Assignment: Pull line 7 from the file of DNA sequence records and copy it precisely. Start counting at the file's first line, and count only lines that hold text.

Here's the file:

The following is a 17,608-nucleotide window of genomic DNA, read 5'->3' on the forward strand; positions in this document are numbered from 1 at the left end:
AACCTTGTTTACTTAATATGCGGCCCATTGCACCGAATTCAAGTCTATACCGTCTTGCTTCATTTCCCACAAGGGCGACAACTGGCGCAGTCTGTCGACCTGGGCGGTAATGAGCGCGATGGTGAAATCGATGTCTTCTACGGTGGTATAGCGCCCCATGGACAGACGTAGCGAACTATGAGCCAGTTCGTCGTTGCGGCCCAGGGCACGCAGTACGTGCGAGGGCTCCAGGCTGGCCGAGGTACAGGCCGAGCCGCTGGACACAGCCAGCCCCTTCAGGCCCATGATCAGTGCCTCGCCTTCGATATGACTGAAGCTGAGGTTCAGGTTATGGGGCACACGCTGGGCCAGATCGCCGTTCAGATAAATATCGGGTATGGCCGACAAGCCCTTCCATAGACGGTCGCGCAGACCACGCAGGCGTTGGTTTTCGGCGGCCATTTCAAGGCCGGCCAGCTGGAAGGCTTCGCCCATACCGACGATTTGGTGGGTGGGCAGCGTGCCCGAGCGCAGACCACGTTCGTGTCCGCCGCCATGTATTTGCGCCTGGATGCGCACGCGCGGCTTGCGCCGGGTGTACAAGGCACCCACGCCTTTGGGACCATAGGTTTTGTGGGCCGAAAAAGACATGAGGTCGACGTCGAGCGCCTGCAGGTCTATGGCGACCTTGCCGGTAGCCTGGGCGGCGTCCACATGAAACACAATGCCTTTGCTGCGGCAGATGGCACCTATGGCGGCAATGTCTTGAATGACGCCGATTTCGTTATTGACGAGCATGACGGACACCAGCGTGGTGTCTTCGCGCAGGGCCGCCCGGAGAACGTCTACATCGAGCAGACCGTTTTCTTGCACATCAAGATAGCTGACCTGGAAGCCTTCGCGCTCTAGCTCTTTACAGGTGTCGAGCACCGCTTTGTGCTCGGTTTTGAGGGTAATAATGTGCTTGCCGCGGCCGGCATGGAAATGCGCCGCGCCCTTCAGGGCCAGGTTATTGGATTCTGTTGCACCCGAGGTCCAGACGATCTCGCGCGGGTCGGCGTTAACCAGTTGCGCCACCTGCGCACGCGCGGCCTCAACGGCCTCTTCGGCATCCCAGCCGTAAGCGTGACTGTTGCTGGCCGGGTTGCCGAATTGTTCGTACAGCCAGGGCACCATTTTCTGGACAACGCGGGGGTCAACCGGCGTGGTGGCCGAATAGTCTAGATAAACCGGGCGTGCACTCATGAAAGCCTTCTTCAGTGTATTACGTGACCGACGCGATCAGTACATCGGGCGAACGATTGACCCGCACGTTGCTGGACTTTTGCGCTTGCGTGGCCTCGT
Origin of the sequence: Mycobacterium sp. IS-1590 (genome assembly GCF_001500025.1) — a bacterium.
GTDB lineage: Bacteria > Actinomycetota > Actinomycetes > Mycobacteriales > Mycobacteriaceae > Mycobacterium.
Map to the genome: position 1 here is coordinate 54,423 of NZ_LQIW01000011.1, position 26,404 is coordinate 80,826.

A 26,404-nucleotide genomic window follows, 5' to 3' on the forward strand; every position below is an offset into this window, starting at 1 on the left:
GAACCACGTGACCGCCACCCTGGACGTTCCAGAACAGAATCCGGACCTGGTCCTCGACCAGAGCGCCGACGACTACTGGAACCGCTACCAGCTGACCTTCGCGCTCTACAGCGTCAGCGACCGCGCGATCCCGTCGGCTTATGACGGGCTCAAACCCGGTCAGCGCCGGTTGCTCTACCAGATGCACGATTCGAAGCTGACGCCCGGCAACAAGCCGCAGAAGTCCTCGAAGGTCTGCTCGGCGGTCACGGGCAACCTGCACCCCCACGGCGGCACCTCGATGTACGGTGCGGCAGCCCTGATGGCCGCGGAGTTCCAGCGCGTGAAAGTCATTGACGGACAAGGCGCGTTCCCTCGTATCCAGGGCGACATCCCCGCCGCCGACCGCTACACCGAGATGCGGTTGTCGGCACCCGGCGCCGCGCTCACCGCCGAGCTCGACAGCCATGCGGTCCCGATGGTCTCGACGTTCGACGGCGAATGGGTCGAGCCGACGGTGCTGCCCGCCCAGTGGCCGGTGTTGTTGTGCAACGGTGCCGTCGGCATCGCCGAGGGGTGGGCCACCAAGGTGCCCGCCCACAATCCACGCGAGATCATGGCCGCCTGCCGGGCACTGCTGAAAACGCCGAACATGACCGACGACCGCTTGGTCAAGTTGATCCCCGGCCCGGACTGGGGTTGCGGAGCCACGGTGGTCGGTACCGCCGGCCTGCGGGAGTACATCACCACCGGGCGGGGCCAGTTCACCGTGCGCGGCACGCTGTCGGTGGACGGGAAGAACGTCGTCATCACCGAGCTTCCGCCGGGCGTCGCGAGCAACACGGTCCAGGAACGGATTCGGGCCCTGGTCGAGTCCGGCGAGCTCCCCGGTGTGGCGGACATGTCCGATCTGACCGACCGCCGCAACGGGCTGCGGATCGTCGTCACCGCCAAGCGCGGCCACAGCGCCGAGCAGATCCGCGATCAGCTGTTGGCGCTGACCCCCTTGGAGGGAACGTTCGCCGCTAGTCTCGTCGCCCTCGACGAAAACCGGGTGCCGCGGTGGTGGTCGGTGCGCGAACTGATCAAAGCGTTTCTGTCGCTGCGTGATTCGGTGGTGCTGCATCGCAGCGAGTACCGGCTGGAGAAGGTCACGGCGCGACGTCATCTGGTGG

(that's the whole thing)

GAACCACGTGACCGCCACCCTGGACGTTCCAGAACAGAATCCGGACCTGGTCCTCGACCAGAGCGCCGACGACTACTGGAACCGCTACCAGCTGACCTTCGCGCTCTACAGCGTCAGCGACCGCGCGATCCCGTCGGCTTATGACGGGCTCAAACCCGGTCAGCGCCGGTTGCTCTACCAGATGCACGATTCGAAGCTGACGCCCGGCAACAAGCCGCAGAAGTCCTCGAAGGTCTGCTCGGCGGTCACGGGCAACCTGCACCCCCACGGCGGCACCTCGATGTACGGTGCGGCAGCCCTGATGGCCGCGGAGTTCCAGCGCGTGAAAGTCATTGACGGACAAGGCGCGTTCCCTCGTATCCAGGGCGACATCCCCGCCGCCGACCGCTACACCGAGATGCGGTTGTCGGCACCCGGCGCCGCGCTCACCGCCGAGCTCGACAGCCATGCGGTCCCGATGGTCTCGACGTTCGACGGCGAATGGGTCGAGCCGACGGTGCTGCCCGCCCAGTGGCCGGTGTTGTTGTGCAACGGTGCCGTCGGCATCGCCGAGGGGTGGGCCACCAAGGTGCCCGCCCACAATCCACGCGAGATCATGGCCGCCTGCCGGGCACTGCTGAAAACGCCGAACATGACCGACGACCGCTTGGTCAAGTTGATCCCCGGCCCGGACTGGGGTTGCGGAGCCACGGTGGTCGGTACCGCCGGCCTGCGGGAGTACATCACCACCGGGCGGGGCCAGTTCACCGTGCGCGGCACGCTGTCGGTGGACGGGAAGAACGTCGTCATCACCGAGCTTCCGCCGGGCGTCGCGAGCAACACGGTCCAGGAACGGATTCGGGCCCTGGTCGAGTCCGGCGAGCTCCCCGGTGTGGCGGACATGTCCGATCTGACCGACCGCCGCAACGGGCTGCGGATCGTCGTCACCGCCAAGCGCGGCCACAGCGCCGAGCAGATCCGCGATCAGCTGTTGGCGCTGACCCCCTTGGAGGGAACGTTCGCCGCTAGTCTCGTCGCCCTCGACGAAAACCGGGTGCCGCGGTGGTGGTCGGTGCGCGAACTGATCAAAGCGTTTCTGTCGCTGCGTGATTCGGTGGTGCTGCATCGCAGCGAGTACCGGCTGGAGAAGGTCACGGCGCGACGTCATCTGGTGG